“The volume of data available from recently circulating influenza viruses, and the geographic representation, have been significantly lower for this northern hemisphere vaccine recommendation meeting than is typical,” the document stated. “The reduced number of viruses available for characterization raises uncertainties regarding the full extent of the genetic and antigenic diversity of circulating influenza viruses and those likely to pose a threat in forthcoming seasons.”
The report notes that experts identified changes in circulating Influenza A(H3N2) viruses this year, and that the changes are reflected in the new vaccine recommendation.
Offit suggests that efforts to mitigate the COVID-19 outbreak could be useful to combat other infectious disease outbreaks. However, both Offit and Gostin expressed doubt about that prospect.
“I mean, could we reasonably in a winter month, wear masks just at least when we’re outside in large crowds? … Or are we comfortable having hundreds of 1000s of cases of hospitalizations for flu and 10s of 1000s [of] deaths? I suspect the answer is B. We’re comfortable with that, we’re willing to have that even though we just learned, there’s a way to prevent it,” Offit told Politico.
“Remember after the 1918 flu pandemic, most people don’t realize what happened when that was over. But what happened was the roaring ‘20s,” Gostin told Politico. “People started congregating, mingling, hugging, kissing. All the things they missed. They crowded into theaters and stadiums and went back to church. That’s what’s likely to happen this fall and that makes the influenza virus very happy.”
So, what should clinical laboratories expect in future flu and COVID-19 vaccines? That is not yet clear. One thing is certain, though. New lab test panels that test for influenza and the SARS-CoV-2 coronavirus will be arriving in the marketplace.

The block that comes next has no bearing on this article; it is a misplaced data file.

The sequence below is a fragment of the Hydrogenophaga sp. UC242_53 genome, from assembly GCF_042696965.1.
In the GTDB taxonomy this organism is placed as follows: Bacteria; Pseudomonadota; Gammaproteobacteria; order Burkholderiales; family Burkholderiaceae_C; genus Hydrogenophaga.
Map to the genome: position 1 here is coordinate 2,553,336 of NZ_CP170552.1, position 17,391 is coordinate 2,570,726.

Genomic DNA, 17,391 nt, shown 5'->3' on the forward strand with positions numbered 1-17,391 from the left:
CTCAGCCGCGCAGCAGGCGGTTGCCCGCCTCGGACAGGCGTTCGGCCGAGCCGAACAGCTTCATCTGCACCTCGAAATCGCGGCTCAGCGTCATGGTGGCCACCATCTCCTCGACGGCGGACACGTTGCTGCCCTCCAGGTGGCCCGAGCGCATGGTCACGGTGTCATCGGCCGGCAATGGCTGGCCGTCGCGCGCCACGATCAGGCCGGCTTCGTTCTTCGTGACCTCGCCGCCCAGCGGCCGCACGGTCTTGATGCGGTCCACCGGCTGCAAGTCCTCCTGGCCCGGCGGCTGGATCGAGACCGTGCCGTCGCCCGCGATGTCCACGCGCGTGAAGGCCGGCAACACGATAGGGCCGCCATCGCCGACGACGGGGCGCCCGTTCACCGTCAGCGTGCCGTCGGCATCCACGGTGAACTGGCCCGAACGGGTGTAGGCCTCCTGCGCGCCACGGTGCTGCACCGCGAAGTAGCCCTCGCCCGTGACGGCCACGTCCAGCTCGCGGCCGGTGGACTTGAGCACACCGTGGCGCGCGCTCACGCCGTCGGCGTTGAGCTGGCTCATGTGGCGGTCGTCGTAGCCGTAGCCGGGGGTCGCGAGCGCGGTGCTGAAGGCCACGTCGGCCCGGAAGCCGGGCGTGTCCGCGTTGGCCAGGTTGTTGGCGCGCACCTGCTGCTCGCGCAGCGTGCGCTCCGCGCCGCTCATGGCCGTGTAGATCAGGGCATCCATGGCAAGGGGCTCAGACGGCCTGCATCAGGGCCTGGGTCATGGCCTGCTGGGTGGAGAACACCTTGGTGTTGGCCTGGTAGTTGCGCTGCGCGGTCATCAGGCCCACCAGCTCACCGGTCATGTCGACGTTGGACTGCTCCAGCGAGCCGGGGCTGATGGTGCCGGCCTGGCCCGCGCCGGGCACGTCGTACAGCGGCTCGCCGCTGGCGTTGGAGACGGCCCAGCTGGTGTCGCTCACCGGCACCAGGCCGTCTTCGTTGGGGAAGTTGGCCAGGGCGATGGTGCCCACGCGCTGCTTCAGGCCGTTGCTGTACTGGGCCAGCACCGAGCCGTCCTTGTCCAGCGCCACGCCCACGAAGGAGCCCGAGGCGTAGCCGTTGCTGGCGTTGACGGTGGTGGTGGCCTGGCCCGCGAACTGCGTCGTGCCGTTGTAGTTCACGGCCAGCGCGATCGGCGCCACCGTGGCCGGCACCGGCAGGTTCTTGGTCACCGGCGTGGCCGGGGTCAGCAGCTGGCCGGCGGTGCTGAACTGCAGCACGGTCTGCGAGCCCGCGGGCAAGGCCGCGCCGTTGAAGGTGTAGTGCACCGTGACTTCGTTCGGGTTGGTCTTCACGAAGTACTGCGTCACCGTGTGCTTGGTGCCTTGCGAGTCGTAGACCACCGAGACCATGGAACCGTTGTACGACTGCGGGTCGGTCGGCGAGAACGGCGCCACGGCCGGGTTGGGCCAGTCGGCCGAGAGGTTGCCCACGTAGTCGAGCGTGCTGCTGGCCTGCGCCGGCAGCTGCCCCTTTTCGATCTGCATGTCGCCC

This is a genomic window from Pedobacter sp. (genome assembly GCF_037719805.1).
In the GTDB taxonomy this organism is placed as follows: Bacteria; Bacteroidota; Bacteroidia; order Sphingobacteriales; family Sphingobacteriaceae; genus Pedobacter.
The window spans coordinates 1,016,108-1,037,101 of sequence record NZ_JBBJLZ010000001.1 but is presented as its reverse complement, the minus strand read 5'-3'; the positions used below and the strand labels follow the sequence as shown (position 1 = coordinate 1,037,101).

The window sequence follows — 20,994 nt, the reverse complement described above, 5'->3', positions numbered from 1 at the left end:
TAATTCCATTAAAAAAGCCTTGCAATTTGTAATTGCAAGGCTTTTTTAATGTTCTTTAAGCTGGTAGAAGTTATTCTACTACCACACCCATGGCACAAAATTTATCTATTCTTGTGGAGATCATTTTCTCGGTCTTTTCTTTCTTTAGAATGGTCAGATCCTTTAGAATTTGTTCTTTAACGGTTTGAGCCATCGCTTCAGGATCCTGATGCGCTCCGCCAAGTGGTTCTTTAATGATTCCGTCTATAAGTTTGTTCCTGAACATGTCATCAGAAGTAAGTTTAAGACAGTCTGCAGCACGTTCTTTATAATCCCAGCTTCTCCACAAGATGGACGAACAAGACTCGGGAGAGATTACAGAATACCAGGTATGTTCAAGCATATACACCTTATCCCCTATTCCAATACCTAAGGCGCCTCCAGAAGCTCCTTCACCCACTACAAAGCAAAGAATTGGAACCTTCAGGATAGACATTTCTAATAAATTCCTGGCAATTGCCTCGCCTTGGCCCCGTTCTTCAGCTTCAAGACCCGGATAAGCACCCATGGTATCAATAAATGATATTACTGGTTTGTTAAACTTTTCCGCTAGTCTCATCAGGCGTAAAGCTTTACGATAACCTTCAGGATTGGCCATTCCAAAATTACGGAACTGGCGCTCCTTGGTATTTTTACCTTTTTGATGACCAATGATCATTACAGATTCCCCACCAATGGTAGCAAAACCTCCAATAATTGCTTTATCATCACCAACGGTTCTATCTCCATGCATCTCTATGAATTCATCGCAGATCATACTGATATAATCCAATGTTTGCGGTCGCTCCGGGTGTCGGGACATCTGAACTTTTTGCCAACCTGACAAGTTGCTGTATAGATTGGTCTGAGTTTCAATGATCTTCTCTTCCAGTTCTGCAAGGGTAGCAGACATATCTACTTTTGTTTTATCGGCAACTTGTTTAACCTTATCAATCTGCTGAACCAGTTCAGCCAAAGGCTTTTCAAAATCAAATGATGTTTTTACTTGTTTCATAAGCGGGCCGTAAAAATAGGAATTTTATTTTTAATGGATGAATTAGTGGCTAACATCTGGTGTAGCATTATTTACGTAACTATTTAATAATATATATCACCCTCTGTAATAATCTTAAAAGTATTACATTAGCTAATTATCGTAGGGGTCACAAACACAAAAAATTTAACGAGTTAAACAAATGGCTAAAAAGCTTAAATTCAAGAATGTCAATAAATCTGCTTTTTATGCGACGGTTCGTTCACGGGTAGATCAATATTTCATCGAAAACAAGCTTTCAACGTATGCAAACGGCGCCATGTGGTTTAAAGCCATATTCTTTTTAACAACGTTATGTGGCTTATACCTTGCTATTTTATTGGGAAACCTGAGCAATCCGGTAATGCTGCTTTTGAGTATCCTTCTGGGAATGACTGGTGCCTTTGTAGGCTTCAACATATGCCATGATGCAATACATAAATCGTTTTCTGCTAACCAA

Clinical laboratories and microbiologists will want to be on the alert for this deadly infectious agent that has killed patients through blood infections
Healthcare continues to struggle with the issue of how much to disclose to the public when new and deadly infectious agents are identified in a limited number of patients. Timely disclosure of new pathogens is a matter of great concern to clinical laboratory scientists, microbiologists, and clinical pathologists because their laboratories get specimens from infected patients and they must correctly identify rare or emerging pathogens to help minimize the spread of disease.
This is why many medical laboratory professionals were surprised to see national news headlines recently about a particularly deadly new form of a pathogen. The Centers for Disease Control and Prevention (CDC) has been dealing with one particularly nasty example of Candida auris, or C. auris. This “superbug” fungus has been appearing in hospitals and healthcare clinics across the globe and it has killed people.
The news coverage of C. auris focused on two
First, how the pathogen was recognized by such
healthcare agencies as the CDC.
Second, why CDC and others did not issue a
public alert to hospitals, physicians, and other caregivers once it was known
that C. auris was responsible for the death of several patients.
Once C. auris takes hold, it can enter a patient’s bloodstream or wounds and cause life- threatening complications like sepsis. When hospitals rooms are not properly decontaminated, life-threatening hospital-acquired infections (HAIs), also known as nosocomial infections, can occur.
Incidences of HAIs have been on the rise in the past few
years. Dark Dailyhas reported
on this disturbing trend many times.
The New York Times (NYT) reported on one such HAI that had tragic consequences. A patient admitted to Mount Sinai Hospital in New York for abdominal surgery was later discovered to have contracted C. auris. He was immediately isolated and spent 90 days in the hospital before passing away. Tests showed that Candida auris was everywhere in his room.
“Everything was positive—the walls, the bed, the doors, the curtains, the phones, the sink, the whiteboard, the poles, the pump,” Scott Lorin, MD, President and Chief Operating Officer at Mount Sinai Brooklyn Hospital, told the NYT. “The mattress, the bed rails, the canister holes, the window shades, the ceiling, everything in the room was positive,” he said.